Universal Time (UT). The Moon moves right to left, passing through the penumbra and umbra, leaving in its wake an eclipse diagram with the times at various stages of the eclipse.
On the evening of September 27, 2015 in the Americas (early morning on September 28 in Europe and most of Africa), the Moon enters the Earth’s shadow, creating a total lunar eclipse, the last of four visible in the Western Hemisphere in a span of 18 months. This animation shows the changing appearance of the Moon as it travels into and out of the Earth’s shadow, along with the times at various stages. Versions of the animation have been created for each of the four time zones of the contiguous United States, as well as one for Universal Time.
All of South America and most of North and Central America will see the entire eclipse, while those west of roughly 120°W will see it in progress at moonrise. You won’t need special equipment to see it. Just go outside and look up!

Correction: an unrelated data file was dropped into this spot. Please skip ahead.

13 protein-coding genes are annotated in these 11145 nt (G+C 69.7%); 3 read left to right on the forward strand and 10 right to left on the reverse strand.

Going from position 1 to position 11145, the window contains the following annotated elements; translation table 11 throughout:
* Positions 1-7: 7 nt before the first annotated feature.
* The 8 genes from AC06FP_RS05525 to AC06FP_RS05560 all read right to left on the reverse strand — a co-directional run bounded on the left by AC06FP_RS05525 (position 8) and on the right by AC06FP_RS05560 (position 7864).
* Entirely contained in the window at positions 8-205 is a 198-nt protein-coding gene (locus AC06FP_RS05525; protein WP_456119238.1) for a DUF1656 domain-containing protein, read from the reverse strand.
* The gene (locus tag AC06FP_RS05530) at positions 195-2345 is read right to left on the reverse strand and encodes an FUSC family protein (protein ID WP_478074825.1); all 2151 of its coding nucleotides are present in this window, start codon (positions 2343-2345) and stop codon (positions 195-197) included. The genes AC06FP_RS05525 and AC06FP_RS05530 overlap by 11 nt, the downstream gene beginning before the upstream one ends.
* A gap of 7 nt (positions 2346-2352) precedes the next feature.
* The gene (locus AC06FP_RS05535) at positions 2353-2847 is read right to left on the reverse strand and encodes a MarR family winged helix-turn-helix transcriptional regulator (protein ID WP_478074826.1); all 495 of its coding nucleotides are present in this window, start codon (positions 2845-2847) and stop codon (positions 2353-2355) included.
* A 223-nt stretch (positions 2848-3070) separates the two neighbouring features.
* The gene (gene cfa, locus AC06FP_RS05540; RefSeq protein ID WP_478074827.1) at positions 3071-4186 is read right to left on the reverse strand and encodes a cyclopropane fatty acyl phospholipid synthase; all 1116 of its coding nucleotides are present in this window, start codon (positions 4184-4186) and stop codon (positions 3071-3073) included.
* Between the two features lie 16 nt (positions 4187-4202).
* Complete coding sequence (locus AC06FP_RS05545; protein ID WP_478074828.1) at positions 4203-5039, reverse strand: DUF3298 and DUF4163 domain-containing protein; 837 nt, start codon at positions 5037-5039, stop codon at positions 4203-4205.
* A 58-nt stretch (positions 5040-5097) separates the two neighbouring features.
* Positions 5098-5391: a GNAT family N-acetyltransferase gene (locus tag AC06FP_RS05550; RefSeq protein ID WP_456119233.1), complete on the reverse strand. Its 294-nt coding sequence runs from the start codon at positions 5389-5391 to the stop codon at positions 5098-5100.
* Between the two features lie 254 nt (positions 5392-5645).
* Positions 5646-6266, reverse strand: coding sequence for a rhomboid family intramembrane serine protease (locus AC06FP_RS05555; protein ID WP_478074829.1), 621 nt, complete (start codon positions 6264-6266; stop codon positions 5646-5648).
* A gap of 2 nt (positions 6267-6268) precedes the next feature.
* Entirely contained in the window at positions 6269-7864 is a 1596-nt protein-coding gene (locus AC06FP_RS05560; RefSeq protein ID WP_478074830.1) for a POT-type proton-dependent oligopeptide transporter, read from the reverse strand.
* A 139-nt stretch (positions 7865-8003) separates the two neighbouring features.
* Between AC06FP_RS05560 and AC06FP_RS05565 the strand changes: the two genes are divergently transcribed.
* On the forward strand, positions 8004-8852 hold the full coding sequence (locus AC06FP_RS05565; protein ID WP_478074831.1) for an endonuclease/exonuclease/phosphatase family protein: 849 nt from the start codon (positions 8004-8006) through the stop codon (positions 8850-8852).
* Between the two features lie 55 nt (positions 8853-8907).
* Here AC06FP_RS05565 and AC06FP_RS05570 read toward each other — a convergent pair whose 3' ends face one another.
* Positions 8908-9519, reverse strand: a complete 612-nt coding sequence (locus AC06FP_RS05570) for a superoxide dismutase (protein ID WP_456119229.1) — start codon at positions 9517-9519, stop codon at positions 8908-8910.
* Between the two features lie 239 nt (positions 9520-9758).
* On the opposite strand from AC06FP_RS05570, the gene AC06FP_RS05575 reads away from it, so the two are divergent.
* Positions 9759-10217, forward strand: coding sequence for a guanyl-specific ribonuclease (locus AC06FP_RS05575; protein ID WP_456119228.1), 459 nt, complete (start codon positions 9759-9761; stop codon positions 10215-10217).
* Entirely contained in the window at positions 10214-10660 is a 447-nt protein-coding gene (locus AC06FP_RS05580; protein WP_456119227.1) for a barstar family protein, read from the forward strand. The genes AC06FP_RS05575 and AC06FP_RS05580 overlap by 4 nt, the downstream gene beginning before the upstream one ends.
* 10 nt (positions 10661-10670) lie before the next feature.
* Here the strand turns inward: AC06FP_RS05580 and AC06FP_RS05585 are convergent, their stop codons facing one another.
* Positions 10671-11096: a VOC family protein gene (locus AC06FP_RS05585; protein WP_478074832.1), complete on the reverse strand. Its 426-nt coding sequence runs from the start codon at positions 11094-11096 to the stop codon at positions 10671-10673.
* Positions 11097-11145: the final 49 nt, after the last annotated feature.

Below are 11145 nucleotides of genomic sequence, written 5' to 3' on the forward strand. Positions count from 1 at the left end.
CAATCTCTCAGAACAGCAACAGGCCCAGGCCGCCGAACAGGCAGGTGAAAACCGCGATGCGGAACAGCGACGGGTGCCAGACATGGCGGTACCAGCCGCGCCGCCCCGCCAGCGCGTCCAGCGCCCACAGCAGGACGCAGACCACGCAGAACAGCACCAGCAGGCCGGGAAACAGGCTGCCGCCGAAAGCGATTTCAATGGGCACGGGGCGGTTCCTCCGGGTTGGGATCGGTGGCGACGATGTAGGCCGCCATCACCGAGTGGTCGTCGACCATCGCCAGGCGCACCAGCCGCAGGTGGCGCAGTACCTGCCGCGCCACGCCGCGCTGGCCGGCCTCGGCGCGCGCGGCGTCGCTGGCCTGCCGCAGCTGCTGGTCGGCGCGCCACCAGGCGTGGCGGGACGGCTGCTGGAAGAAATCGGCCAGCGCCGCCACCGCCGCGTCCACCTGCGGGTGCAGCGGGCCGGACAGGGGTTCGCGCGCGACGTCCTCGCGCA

The penumbra is the part of the Earth’s shadow where the Sun is only partially covered by the Earth. The umbra is where the Sun is completely hidden. The Moon's appearance isn't affected much by the penumbra. The real action begins when the Moon starts to disappear as it enters the umbra at about 9:07 Eastern Daylight Time. An hour later, entirely within the umbra, the Moon is a ghostly copper color, and this lasts for over an hour before the Moon begins to emerge from the central shadow.
The view in these animations is geocentric. Because of parallax, the Moon's position against the background stars will look a bit different for observers at different locations on the surface of the Earth. The Moon is in the southwestern part of the constellation Pisces.
The star field that appears behind the Moon during the eclipse. The Moon is in Pisces. Because of the narrow field of view, no easily recognized stars are visible here. The brightest star, HR 67 (or HIP 1421), is magnitude 6.2, visible only to the keenest eyes in an especially dark location.